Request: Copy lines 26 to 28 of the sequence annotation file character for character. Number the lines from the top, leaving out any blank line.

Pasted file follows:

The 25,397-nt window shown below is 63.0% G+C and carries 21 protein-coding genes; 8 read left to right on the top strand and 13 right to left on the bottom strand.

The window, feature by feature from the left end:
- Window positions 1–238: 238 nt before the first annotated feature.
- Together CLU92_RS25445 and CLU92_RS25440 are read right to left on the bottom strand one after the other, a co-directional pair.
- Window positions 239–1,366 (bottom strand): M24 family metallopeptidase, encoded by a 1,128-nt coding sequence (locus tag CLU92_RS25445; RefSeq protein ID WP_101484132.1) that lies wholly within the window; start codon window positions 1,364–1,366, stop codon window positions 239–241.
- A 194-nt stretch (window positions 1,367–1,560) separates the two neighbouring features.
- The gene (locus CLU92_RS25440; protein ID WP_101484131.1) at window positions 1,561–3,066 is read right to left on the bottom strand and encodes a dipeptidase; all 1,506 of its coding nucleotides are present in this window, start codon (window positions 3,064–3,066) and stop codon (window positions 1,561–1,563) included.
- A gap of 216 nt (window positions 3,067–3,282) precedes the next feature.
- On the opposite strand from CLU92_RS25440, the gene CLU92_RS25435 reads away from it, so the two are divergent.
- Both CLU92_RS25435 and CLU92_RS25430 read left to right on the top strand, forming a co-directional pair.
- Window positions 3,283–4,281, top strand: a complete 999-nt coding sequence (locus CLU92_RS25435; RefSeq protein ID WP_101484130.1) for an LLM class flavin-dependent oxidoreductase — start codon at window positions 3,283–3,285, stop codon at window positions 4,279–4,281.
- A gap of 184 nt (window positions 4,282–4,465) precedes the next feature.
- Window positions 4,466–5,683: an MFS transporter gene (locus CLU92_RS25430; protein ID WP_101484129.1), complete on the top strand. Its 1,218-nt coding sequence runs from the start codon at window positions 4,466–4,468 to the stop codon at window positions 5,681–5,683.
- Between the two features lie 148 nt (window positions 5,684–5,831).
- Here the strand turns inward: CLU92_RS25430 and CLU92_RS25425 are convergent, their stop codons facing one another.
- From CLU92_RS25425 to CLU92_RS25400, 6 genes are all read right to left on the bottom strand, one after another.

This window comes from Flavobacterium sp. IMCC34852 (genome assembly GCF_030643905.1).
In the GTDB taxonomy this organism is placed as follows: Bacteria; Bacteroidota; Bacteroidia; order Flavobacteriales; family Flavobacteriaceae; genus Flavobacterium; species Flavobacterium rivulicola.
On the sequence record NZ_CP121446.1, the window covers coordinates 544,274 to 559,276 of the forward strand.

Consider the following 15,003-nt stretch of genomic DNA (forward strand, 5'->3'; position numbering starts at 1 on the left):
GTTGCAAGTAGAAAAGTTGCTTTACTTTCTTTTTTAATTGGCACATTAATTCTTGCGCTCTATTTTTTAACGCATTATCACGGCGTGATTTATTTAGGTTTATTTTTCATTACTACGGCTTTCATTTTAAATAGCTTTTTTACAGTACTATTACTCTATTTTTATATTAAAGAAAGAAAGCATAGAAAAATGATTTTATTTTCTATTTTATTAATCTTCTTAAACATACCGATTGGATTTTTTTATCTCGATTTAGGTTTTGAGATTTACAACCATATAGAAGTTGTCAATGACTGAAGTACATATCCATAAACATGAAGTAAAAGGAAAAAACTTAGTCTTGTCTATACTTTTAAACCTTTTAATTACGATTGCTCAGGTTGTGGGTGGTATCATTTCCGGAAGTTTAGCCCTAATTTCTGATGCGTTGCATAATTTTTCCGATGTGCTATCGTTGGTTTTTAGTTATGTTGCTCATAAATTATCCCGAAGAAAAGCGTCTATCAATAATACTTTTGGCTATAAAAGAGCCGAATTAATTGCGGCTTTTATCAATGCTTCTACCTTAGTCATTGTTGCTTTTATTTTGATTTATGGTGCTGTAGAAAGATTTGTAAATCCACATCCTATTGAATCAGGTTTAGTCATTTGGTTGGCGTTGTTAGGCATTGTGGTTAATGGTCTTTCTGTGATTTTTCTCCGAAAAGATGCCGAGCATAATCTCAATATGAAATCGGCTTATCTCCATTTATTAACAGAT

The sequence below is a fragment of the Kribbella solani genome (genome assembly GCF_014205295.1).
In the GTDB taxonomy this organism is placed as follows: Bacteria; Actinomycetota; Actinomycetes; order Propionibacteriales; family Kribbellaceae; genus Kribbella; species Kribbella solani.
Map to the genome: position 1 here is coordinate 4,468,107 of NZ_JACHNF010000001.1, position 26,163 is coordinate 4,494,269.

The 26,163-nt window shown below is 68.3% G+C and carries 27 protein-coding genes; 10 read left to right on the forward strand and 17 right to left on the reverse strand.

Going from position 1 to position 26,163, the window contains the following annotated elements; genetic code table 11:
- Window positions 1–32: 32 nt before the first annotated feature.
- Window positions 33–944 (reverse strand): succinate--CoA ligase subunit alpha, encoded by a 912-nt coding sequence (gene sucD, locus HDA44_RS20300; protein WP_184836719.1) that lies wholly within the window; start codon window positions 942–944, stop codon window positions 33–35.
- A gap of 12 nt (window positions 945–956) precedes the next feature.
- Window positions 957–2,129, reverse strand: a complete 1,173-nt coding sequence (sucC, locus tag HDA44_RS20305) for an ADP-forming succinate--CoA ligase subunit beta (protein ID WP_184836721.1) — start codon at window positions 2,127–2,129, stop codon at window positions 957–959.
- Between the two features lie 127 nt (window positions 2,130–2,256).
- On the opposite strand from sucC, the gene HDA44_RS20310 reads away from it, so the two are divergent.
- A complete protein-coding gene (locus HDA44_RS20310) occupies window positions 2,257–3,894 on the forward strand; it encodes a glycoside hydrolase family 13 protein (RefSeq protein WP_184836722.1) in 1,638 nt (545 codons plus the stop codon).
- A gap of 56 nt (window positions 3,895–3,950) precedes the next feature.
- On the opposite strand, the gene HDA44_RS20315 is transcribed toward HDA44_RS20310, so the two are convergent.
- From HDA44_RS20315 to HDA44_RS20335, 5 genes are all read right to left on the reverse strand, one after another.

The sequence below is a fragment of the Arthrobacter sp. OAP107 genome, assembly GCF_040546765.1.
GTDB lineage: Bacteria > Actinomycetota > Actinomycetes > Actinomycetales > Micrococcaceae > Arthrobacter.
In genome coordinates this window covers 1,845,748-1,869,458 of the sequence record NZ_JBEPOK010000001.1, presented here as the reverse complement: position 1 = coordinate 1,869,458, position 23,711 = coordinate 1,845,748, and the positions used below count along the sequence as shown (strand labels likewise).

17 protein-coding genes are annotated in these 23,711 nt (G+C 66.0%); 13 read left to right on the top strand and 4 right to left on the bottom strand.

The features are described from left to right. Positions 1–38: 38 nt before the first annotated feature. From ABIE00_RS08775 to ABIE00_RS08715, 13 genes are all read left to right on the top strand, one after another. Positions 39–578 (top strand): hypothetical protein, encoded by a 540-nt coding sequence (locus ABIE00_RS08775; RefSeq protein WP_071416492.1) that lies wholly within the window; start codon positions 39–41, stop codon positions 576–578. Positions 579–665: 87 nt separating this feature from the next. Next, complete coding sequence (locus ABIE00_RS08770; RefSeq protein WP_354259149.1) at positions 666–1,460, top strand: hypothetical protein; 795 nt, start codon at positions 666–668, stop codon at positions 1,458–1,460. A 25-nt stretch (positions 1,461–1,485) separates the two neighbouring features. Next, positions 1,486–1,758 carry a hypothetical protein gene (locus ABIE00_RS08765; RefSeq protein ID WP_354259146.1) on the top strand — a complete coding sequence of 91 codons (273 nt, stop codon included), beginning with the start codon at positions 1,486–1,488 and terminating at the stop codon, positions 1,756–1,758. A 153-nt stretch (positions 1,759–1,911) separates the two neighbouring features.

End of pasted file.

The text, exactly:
Going from position 1 to position 26,163, the window contains the following annotated elements; genetic code table 11:
- Window positions 1–32: 32 nt before the first annotated feature.
- Window positions 33–944 (reverse strand): succinate--CoA ligase subunit alpha, encoded by a 912-nt coding sequence (gene sucD, locus HDA44_RS20300; protein WP_184836719.1) that lies wholly within the window; start codon window positions 942–944, stop codon window positions 33–35.